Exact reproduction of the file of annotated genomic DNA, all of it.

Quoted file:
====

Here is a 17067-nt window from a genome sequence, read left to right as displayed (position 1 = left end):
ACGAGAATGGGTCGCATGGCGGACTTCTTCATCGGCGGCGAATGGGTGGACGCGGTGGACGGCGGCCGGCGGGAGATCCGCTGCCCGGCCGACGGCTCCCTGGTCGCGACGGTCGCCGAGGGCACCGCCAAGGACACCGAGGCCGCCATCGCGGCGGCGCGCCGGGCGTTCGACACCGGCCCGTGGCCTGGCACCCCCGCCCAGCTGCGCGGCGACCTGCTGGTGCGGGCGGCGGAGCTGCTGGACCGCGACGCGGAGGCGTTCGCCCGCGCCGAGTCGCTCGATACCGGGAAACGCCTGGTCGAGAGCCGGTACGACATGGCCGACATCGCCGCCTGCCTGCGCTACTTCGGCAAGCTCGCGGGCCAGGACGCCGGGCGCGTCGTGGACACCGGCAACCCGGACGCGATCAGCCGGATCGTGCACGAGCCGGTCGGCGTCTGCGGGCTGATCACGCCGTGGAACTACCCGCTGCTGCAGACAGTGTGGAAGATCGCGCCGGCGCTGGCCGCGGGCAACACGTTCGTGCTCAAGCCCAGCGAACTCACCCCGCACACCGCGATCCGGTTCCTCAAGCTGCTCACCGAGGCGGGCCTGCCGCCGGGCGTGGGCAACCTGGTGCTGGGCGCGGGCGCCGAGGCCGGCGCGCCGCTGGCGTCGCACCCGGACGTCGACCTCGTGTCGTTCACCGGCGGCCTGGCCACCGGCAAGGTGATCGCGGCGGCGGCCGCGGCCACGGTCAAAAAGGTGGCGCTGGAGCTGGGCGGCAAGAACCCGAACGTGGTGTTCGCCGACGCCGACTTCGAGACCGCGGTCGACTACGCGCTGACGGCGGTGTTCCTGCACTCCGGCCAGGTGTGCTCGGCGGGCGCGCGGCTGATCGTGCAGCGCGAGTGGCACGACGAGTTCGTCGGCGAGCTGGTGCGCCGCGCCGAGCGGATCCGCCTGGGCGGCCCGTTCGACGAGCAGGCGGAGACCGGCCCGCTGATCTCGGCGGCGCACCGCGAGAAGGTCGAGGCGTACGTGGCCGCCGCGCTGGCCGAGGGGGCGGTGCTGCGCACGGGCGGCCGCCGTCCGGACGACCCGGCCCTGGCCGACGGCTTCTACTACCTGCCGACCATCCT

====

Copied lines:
Here is a 17067-nt window from a genome sequence, read left to right as displayed (position 1 = left end):
ACGAGAATGGGTCGCATGGCGGACTTCTTCATCGGCGGCGAATGGGTGGACGCGGTGGACGGCGGCCGGCGGGAGATCCGCTGCCCGGCCGACGGCTCCCTGGTCGCGACGGTCGCCGAGGGCACCGCCAAGGACACCGAGGCCGCCATCGCGGCGGCGCGCCGGGCGTTCGACACCGGCCCGTGGCCTGGCACCCCCGCCCAGCTGCGCGGCGACCTGCTGGTGCGGGCGGCGGAGCTGCTGGACCGCGACGCGGAGGCGTTCGCCCGCGCCGAGTCGCTCGATACCGGGAAACGCCTGGTCGAGAGCCGGTACGACATGGCCGACATCGCCGCCTGCCTGCGCTACTTCGGCAAGCTCGCGGGCCAGGACGCCGGGCGCGTCGTGGACACCGGCAACCCGGACGCGATCAGCCGGATCGTGCACGAGCCGGTCGGCGTCTGCGGGCTGATCACGCCGTGGAACTACCCGCTGCTGCAGACAGTGTGGAAGATCGCGCCGGCGCTGGCCGCGGGCAACACGTTCGTGCTCAAGCCCAGCGAACTCACCCCGCACACCGCGATCCGGTTCCTCAAGCTGCTCACCGAGGCGGGCCTGCCGCCGGGCGTGGGCAACCTGGTGCTGGGCGCGGGCGCCGAGGCCGGCGCGCCGCTGGCGTCGCACCCGGACGTCGACCTCGTGTCGTTCACCGGCGGCCTGGCCACCGGCAAGGTGATCGCGGCGGCGGCCGCGGCCACGGTCAAAAAGGTGGCGCTGGAGCTGGGCGGCAAGAACCCGAACGTGGTGTTCGCCGACGCCGACTTCGAGACCGCGGTCGACTACGCGCTGACGGCGGTGTTCCTGCACTCCGGCCAGGTGTGCTCGGCGGGCGCGCGGCTGATCGTGCAGCGCGAGTGGCACGACGAGTTCGTCGGCGAGCTGGTGCGCCGCGCCGAGCGGATCCGCCTGGGCGGCCCGTTCGACGAGCAGGCGGAGACCGGCCCGCTGATCTCGGCGGCGCACCGCGAGAAGGTCGAGGCGTACGTGGCCGCCGCGCTGGCCGAGGGGGCGGTGCTGCGCACGGGCGGCCGCCGTCCGGACGACCCGGCCCTGGCCGACGGCTTCTACTACCTGCCGACCATCCT